Published normalement (normally) bi-weekly on Sunday
The morning light was streaming through our bedroom windows, enticing us to venture from our comfortable, cozy bed in our beautiful rental home in Arnay-le-Duc (click to see the gorgeous home). Each night I would tell Jim that he adjusted the air conditioner perfectly, sharing an inside joke because there was no air conditioning, yet the temperature was always perfect inside the thick stone walls of the old maison. I miss those blissful nights of sleep in cool comfort when I’m tossing and turning in the Alabama heat at night with air conditioning and a fan. With a lush garden at our doorstep and creature comforts galore inside, we were totally spoiled!
On the previous day, I saw an advertisement for a rose sale posted on a community bulletin board near our picnic area. Jim was lingering by the stream at the table with the tasty lunch while I poked around with my camera, finding climbing roses, an abandoned gateway and a weathered door among other goodies.
I quickly took a photo of the rose sale announcement and mentally posted it on the schedule for May 26th.
Following my Google map directions I told Jim: “Turn right at Reclesne, and then right again at Tavernay and follow the D-978 to La Celle en Morvan.” Driver Jim had a different suggestion: “Woman, you’re speaking in a foreign tongue. Say something understandable like right at the big barn and left at the pile of manure on the road.” He was telling the truth about the manure since there was a horse and wagon in the street at the grand rose sale. After we turned through a narrow one-way entry and parked our car in a field, I rushed along the road dodging cow patties to the entry.
Many more flowers and plants were on sale other than roses. I was admiring large amaryllis bulbs, flowering in pots on shelves when a lady rushed out-of-breath and hurriedly said something in the foreign tongue of Jim’s earlier accusation. I finally understood that we had to pay and get a ticket. I didn’t expect to pay to see stuff for sale, but I was glad to help the garden group sponsoring the event at La Celle en Morvan.
With tickets in hand, we were chastened, but at least legitimate. Back to the amaryllis bulbs, I couldn’t buy them or most of the other garden plants, but it was a joy to see the abundance for the French gardens. I have enough amaryllis bulbs to have my own sale. I thought about Beverly P., a sweet friend of mine that we tease about her slip of the tongue in another beautiful garden filled with bright, glorious amaryllis blooms. She blurted out to the lady owner of the garden, “I adore your armadillos!” She will never live down that wrong choice of words. Now her story has traveled to France and on a blog for the world to see. Sorry, Beverly!! Blackberry plants, vegetables, succulents, irises and plants I didn’t recognize were there for sale. I wished that I had a garden in France – not for the first time. Charming garden ornaments were displayed, such as carved wooden piglets and bird feeders which would be beautiful whether birds flew into the garden, or not.
Around the corner, cotton candy billowed in pink for a sugar high, and rides for the children provided entertainment for the young crowd, while burgers and sausage were sizzling on the grill. I made a mess of myself with the ketchup and mustard with a burger hot off the grill, a bit later in the day.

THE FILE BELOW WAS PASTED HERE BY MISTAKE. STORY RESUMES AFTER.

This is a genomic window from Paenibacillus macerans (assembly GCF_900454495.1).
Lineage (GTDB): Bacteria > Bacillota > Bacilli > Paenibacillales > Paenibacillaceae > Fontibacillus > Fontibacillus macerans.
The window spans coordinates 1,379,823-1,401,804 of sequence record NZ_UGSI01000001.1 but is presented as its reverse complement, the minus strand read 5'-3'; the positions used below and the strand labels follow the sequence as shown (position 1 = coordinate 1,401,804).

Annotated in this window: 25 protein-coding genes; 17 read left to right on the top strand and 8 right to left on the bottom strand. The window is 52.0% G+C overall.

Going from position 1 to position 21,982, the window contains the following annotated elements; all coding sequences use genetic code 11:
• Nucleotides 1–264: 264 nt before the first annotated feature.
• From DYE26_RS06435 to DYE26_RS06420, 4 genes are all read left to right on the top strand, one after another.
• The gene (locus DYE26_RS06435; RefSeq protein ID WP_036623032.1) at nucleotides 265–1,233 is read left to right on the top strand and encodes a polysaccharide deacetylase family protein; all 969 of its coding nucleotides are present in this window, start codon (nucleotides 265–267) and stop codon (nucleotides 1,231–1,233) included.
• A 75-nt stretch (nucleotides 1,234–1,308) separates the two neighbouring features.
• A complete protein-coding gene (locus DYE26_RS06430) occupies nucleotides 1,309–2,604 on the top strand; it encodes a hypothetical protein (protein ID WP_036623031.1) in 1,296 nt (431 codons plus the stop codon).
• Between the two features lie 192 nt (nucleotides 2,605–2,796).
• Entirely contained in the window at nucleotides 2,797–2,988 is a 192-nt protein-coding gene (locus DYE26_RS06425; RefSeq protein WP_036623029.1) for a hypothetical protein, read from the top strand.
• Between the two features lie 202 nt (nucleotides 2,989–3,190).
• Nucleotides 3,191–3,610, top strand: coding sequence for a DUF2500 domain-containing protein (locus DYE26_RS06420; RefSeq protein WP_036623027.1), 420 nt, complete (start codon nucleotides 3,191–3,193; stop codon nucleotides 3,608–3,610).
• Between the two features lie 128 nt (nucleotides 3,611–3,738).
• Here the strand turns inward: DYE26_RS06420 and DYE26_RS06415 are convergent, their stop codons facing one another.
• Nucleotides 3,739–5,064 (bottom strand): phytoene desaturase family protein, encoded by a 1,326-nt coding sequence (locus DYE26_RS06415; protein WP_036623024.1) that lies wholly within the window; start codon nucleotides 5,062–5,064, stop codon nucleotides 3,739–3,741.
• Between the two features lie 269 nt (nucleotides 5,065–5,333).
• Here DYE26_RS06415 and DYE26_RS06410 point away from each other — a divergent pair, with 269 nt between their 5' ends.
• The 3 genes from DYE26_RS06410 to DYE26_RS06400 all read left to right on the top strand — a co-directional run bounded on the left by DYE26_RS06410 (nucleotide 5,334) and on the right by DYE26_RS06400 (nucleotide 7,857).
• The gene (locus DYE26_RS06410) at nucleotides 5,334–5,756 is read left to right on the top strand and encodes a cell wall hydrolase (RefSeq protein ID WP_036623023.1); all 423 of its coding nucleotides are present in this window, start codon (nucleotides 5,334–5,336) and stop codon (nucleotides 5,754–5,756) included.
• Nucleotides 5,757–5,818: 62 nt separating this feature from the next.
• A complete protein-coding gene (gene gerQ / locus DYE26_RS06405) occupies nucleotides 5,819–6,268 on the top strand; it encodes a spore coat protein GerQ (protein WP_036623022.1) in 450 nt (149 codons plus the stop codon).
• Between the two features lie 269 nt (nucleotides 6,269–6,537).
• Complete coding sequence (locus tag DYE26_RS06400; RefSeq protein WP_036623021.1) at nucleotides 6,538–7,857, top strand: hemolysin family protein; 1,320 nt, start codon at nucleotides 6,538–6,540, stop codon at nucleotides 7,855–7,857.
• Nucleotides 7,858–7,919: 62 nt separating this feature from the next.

Inside the display building we found artwork with imaginative light fixtures by Anne-Marie Gagniere. She showed me how they were made, but I still wouldn’t know where to start. The colorful lights would brighten any room with a unique sense of style.A painting of two pears styled as cottages caught my eye and reminded me of cabins I saw on television recently that were styled like a top-hat and a dragon’s eye. Some people are loaded with talent. I’ll just hang around with my friend Beverly, accidentally saying the wrong names, often in a foreign tongue and dodging manure clods in the road. Now for the prize attraction, the roses were displayed in rows and wound through the garden and under trees like a colorful, dance troupe. Nothing like this happens in my area with such a wealth of selections!
Enterprising young men with wheelbarrows were pushing the rose purchases to cars for the visitors, for a tip, of course. The young fellows wore hats and rushed along with big smiles. One of the boys had a mustache painted on his upper lip and a smiley sign on his wheelbarrow, a very enterprising entrepreneur!
Since we couldn’t load a wheelbarrow with purchases, we walked along the street to the parking lot following a grandmother with her grandchild. Old brick at the edge of the narrow lane caught my attention, so we paused at the one-way entry for a few pictures.
A flashing light notified the drivers when they could go with cars in line on each side. As we stood at the entry, a lady rolled down her window and asked about the parking, thinking we were staff members, someone in charge. I answered in my foreign tongue and she laughed all the way to the other side of the field.
On our way home we saw a pasture with sheep grazing and sweet little lambs scampering around. The mother seemed to be warning me to point my camera away from her babies.
Further along the road we saw colorful rhododendrons in bloom and USA sheets flapping on the clothesline. I wonder what they thought about the woman who stopped to snap photos of their laundry. I hope the tomatoes and marigolds were plentiful.Did you like the Rose and Garden Sale? Y’all come back next time to read about my emergency and see the ancient town of Arnay-le-Duc where we lived for a short time. Thanks for coming around to visit.
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All photography is the property of Debbie Ambrous